Monday, December 3, 2012
This past weekend saw two seasons of great skiing and riding. With really cold temperatures over two days, our snowguns were maximizing the water that can flow through the pipes and piles of snow were made on both the Bravo side as well as over on the Gate House pod. Both Jester and Organgrinder were opened top-to-bottom by Saturday afternoon, and we also had the Welcome Mat and the lower section of Easy Rider available for beginners. The quality of our manmade snow was really superb, and Lili and I enjoyed a number of runs in soft, dry snow.
We purposely left the mounds of new snow ungroomed for two reasons. First, our team always tries to let snowmaking product sit, if possible, for twenty-four to forty-eight hours before we groom. That allows moisture to drain, which provides a much better groomed surface. Second, with a couple of days of warm weather approaching, we would preserve what snow was made better than grooming it before a rise in temperature and rain. There is an excellent article about our mountain operations in this year's Sugarbush magazine that has more details on snowmaking and grooming.
Skiing over and around those mini-mountains was a lot of fun on Saturday, and we had one of the busiest December 1sts I can remember. Sunday was different. Since the temperatures rose, it was like a nice spring day with soft hero snow on trails like Upper Organgrinder. After a few runs you could surely feel the burn in the quads. Anyone who was out on Sunday was getting fit for winter.
I have been mentioning hornets and their behavior of building nests high this year. So far we have not seen the deep snow that those high nests predict. But remember, it is only December 3rd. November was colder than normal and that allowed us to blow a lot more snow that usual and open top-to-bottom earlier than in anyone can remember. This year we have put out nearly 50 million gallons versus 13 million last November. In order to get the Green Mountain Valley School racers on the hill early, we completed snowmaking on the entirety of the twenty-five acres on Inverness by December 1st, and they held their first slalom race of the season Sunday. Now we turn our focus to getting the rest of Mt. Ellen and the park ready for opening day in just a few weeks.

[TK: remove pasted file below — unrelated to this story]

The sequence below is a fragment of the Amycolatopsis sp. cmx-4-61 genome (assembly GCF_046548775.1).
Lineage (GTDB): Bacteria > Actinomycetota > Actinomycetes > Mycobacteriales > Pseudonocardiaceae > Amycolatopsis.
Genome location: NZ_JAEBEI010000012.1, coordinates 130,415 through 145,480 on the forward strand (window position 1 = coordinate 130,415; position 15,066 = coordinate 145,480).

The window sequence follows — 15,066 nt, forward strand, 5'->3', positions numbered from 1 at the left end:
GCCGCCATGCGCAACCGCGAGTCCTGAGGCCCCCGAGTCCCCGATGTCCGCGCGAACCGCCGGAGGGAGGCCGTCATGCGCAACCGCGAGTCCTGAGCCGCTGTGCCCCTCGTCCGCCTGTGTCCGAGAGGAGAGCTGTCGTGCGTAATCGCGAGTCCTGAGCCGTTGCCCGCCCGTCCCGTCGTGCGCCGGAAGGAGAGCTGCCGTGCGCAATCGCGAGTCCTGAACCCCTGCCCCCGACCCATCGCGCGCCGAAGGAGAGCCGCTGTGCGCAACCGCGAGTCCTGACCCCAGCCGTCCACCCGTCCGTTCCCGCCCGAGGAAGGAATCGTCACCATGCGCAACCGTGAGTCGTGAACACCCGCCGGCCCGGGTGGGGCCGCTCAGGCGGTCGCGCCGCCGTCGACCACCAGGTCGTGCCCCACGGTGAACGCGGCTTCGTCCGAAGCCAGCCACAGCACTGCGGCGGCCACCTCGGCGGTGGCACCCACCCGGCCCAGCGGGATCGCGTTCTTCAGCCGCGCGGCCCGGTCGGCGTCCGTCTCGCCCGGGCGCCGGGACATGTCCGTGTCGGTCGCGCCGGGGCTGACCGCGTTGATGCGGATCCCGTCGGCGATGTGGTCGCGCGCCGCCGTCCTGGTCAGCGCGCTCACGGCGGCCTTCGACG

While November was colder than the norm, at times we have felt like we were in an amusement park on a rollercoaster. Just when temps are providing excellent snowmaking conditions, it warms up for a couple of days so we have to pause. That scenerio has happened again, so we will have three-plus days of no snowmaking. Temperatures are predicted to fall late Tuesday or early Wednesday, however, allowing snowmaking to continue. At that time, we will assess where we need to refresh and where temperatures will allow trail expansion. If it is cold enough at the base, we will plan to finish Pushover and try to get the Gate House lift spinning by the weekend. I think this is less than 50/50 though. If temperatures are not good enough down low, we will focus on Ripcord and try to get those upper trails open ASAP and then work down to trails like Birdland and Murphy's Glades and then over to Snowball and Spring Fling.
Some of the weather gurus are saying that a different wintery weather pattern should begin shaping up by late next week, with cold temps and some of that stuff that the hornets have been promising.
Whatever happens this week, we will have some good skiing and riding this weekend. Timbers begins weekend lunch service Saturday and we have our Sugarbash party that night in the Castlerock Pub. Mountaineering Blazers begin this weekend, too, and the remainder of the Blazer programs start on December 15th. This is particularly exciting for me this year because two of my grandchildren will be first-time Blazers.
Make sure to check out the fun holiday events we have planned. And don't forget that the deadline for SugarDirect is December 17!
Keep thinking COLD and SNOW!